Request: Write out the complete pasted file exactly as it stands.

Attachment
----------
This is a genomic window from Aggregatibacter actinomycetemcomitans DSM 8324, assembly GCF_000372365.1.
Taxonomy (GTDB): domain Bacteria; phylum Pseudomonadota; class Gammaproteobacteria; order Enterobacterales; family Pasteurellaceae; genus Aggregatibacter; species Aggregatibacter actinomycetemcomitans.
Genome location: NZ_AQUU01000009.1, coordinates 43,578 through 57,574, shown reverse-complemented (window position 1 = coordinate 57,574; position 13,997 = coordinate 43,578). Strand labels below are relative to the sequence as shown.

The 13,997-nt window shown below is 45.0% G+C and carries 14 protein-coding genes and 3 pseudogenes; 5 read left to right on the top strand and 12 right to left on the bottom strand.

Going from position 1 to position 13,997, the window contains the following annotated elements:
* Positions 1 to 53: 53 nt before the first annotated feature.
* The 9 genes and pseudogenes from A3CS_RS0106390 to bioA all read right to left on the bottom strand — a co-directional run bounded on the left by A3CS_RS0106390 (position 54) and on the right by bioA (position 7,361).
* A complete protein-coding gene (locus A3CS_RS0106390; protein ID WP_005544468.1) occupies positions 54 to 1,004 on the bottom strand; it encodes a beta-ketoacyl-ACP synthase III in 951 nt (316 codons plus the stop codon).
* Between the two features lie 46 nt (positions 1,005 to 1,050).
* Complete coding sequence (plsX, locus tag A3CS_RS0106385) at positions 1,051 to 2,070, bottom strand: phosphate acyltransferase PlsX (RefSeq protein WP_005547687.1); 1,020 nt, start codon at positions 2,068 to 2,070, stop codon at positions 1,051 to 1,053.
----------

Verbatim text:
This is a genomic window from Aggregatibacter actinomycetemcomitans DSM 8324, assembly GCF_000372365.1.
Taxonomy (GTDB): domain Bacteria; phylum Pseudomonadota; class Gammaproteobacteria; order Enterobacterales; family Pasteurellaceae; genus Aggregatibacter; species Aggregatibacter actinomycetemcomitans.
Genome location: NZ_AQUU01000009.1, coordinates 43,578 through 57,574, shown reverse-complemented (window position 1 = coordinate 57,574; position 13,997 = coordinate 43,578). Strand labels below are relative to the sequence as shown.

The 13,997-nt window shown below is 45.0% G+C and carries 14 protein-coding genes and 3 pseudogenes; 5 read left to right on the top strand and 12 right to left on the bottom strand.

Going from position 1 to position 13,997, the window contains the following annotated elements:
* Positions 1 to 53: 53 nt before the first annotated feature.
* The 9 genes and pseudogenes from A3CS_RS0106390 to bioA all read right to left on the bottom strand — a co-directional run bounded on the left by A3CS_RS0106390 (position 54) and on the right by bioA (position 7,361).
* A complete protein-coding gene (locus A3CS_RS0106390; protein ID WP_005544468.1) occupies positions 54 to 1,004 on the bottom strand; it encodes a beta-ketoacyl-ACP synthase III in 951 nt (316 codons plus the stop codon).
* Between the two features lie 46 nt (positions 1,005 to 1,050).
* Complete coding sequence (plsX, locus tag A3CS_RS0106385) at positions 1,051 to 2,070, bottom strand: phosphate acyltransferase PlsX (RefSeq protein WP_005547687.1); 1,020 nt, start codon at positions 2,068 to 2,070, stop codon at positions 1,051 to 1,053.